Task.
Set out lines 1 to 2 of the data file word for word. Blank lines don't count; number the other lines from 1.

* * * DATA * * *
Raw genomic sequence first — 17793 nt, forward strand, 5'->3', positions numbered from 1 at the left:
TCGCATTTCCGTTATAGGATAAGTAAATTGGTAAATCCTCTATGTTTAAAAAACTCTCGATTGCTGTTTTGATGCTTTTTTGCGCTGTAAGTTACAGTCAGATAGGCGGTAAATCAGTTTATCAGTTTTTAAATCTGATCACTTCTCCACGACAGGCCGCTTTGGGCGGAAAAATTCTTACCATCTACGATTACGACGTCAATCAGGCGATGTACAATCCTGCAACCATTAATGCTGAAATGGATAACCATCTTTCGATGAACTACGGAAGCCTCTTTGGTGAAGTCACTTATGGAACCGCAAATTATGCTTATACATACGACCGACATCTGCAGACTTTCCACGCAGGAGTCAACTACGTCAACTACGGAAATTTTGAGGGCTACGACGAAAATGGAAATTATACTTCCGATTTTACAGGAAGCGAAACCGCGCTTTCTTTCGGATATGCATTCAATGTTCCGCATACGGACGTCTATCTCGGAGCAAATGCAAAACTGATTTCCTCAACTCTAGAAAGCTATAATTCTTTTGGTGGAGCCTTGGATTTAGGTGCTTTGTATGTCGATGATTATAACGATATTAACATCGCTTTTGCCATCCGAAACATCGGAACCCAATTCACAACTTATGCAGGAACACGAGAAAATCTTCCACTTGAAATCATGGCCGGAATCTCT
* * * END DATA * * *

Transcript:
Raw genomic sequence first — 17793 nt, forward strand, 5'->3', positions numbered from 1 at the left:
TCGCATTTCCGTTATAGGATAAGTAAATTGGTAAATCCTCTATGTTTAAAAAACTCTCGATTGCTGTTTTGATGCTTTTTTGCGCTGTAAGTTACAGTCAGATAGGCGGTAAATCAGTTTATCAGTTTTTAAATCTGATCACTTCTCCACGACAGGCCGCTTTGGGCGGAAAAATTCTTACCATCTACGATTACGACGTCAATCAGGCGATGTACAATCCTGCAACCATTAATGCTGAAATGGATAACCATCTTTCGATGAACTACGGAAGCCTCTTTGGTGAAGTCACTTATGGAACCGCAAATTATGCTTATACATACGACCGACATCTGCAGACTTTCCACGCAGGAGTCAACTACGTCAACTACGGAAATTTTGAGGGCTACGACGAAAATGGAAATTATACTTCCGATTTTACAGGAAGCGAAACCGCGCTTTCTTTCGGATATGCATTCAATGTTCCGCATACGGACGTCTATCTCGGAGCAAATGCAAAACTGATTTCCTCAACTCTAGAAAGCTATAATTCTTTTGGTGGAGCCTTGGATTTAGGTGCTTTGTATGTCGATGATTATAACGATATTAACATCGCTTTTGCCATCCGAAACATCGGAACCCAATTCACAACTTATGCAGGAACACGAGAAAATCTTCCACTTGAAATCATGGCCGGAATCTCT